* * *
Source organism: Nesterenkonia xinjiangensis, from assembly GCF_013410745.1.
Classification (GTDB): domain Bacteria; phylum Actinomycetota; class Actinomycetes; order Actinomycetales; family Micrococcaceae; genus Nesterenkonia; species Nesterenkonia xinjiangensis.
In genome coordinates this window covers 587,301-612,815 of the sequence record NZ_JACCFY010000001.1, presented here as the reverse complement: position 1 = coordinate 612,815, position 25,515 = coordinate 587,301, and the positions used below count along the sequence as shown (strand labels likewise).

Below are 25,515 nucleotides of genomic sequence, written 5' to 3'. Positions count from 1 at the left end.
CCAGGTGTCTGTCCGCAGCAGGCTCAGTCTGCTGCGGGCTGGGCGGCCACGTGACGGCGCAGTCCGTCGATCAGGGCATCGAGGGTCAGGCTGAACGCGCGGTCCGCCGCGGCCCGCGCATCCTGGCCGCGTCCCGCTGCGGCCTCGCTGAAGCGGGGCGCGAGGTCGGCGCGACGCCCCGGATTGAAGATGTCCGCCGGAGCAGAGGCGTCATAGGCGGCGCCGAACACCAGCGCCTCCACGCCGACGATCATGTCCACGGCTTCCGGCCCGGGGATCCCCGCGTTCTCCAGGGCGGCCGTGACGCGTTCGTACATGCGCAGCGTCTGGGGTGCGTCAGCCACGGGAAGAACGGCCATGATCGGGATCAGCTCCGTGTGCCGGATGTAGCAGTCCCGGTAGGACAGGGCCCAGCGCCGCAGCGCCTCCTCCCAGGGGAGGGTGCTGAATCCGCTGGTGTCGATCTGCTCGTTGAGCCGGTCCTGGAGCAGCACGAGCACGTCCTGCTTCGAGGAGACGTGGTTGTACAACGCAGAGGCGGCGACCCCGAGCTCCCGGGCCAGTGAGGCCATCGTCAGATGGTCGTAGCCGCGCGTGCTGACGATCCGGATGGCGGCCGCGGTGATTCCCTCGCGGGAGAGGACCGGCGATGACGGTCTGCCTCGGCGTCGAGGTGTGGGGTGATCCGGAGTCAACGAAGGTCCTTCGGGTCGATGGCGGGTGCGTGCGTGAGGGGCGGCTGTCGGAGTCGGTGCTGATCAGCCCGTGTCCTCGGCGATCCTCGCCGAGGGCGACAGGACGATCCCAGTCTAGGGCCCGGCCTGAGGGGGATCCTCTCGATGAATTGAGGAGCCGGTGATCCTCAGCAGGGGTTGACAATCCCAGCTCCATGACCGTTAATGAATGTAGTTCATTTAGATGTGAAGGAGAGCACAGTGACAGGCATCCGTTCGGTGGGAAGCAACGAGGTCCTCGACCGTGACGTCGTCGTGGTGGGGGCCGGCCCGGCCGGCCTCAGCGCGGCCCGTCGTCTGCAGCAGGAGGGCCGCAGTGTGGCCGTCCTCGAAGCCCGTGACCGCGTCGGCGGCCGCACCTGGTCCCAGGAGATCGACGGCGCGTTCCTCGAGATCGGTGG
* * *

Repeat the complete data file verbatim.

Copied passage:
Source organism: Nesterenkonia xinjiangensis, from assembly GCF_013410745.1.
Classification (GTDB): domain Bacteria; phylum Actinomycetota; class Actinomycetes; order Actinomycetales; family Micrococcaceae; genus Nesterenkonia; species Nesterenkonia xinjiangensis.
In genome coordinates this window covers 587,301-612,815 of the sequence record NZ_JACCFY010000001.1, presented here as the reverse complement: position 1 = coordinate 612,815, position 25,515 = coordinate 587,301, and the positions used below count along the sequence as shown (strand labels likewise).

Below are 25,515 nucleotides of genomic sequence, written 5' to 3'. Positions count from 1 at the left end.
CCAGGTGTCTGTCCGCAGCAGGCTCAGTCTGCTGCGGGCTGGGCGGCCACGTGACGGCGCAGTCCGTCGATCAGGGCATCGAGGGTCAGGCTGAACGCGCGGTCCGCCGCGGCCCGCGCATCCTGGCCGCGTCCCGCTGCGGCCTCGCTGAAGCGGGGCGCGAGGTCGGCGCGACGCCCCGGATTGAAGATGTCCGCCGGAGCAGAGGCGTCATAGGCGGCGCCGAACACCAGCGCCTCCACGCCGACGATCATGTCCACGGCTTCCGGCCCGGGGATCCCCGCGTTCTCCAGGGCGGCCGTGACGCGTTCGTACATGCGCAGCGTCTGGGGTGCGTCAGCCACGGGAAGAACGGCCATGATCGGGATCAGCTCCGTGTGCCGGATGTAGCAGTCCCGGTAGGACAGGGCCCAGCGCCGCAGCGCCTCCTCCCAGGGGAGGGTGCTGAATCCGCTGGTGTCGATCTGCTCGTTGAGCCGGTCCTGGAGCAGCACGAGCACGTCCTGCTTCGAGGAGACGTGGTTGTACAACGCAGAGGCGGCGACCCCGAGCTCCCGGGCCAGTGAGGCCATCGTCAGATGGTCGTAGCCGCGCGTGCTGACGATCCGGATGGCGGCCGCGGTGATTCCCTCGCGGGAGAGGACCGGCGATGACGGTCTGCCTCGGCGTCGAGGTGTGGGGTGATCCGGAGTCAACGAAGGTCCTTCGGGTCGATGGCGGGTGCGTGCGTGAGGGGCGGCTGTCGGAGTCGGTGCTGATCAGCCCGTGTCCTCGGCGATCCTCGCCGAGGGCGACAGGACGATCCCAGTCTAGGGCCCGGCCTGAGGGGGATCCTCTCGATGAATTGAGGAGCCGGTGATCCTCAGCAGGGGTTGACAATCCCAGCTCCATGACCGTTAATGAATGTAGTTCATTTAGATGTGAAGGAGAGCACAGTGACAGGCATCCGTTCGGTGGGAAGCAACGAGGTCCTCGACCGTGACGTCGTCGTGGTGGGGGCCGGCCCGGCCGGCCTCAGCGCGGCCCGTCGTCTGCAGCAGGAGGGCCGCAGTGTGGCCGTCCTCGAAGCCCGTGACCGCGTCGGCGGCCGCACCTGGTCCCAGGAGATCGACGGCGCGTTCCTCGAGATCGGTGG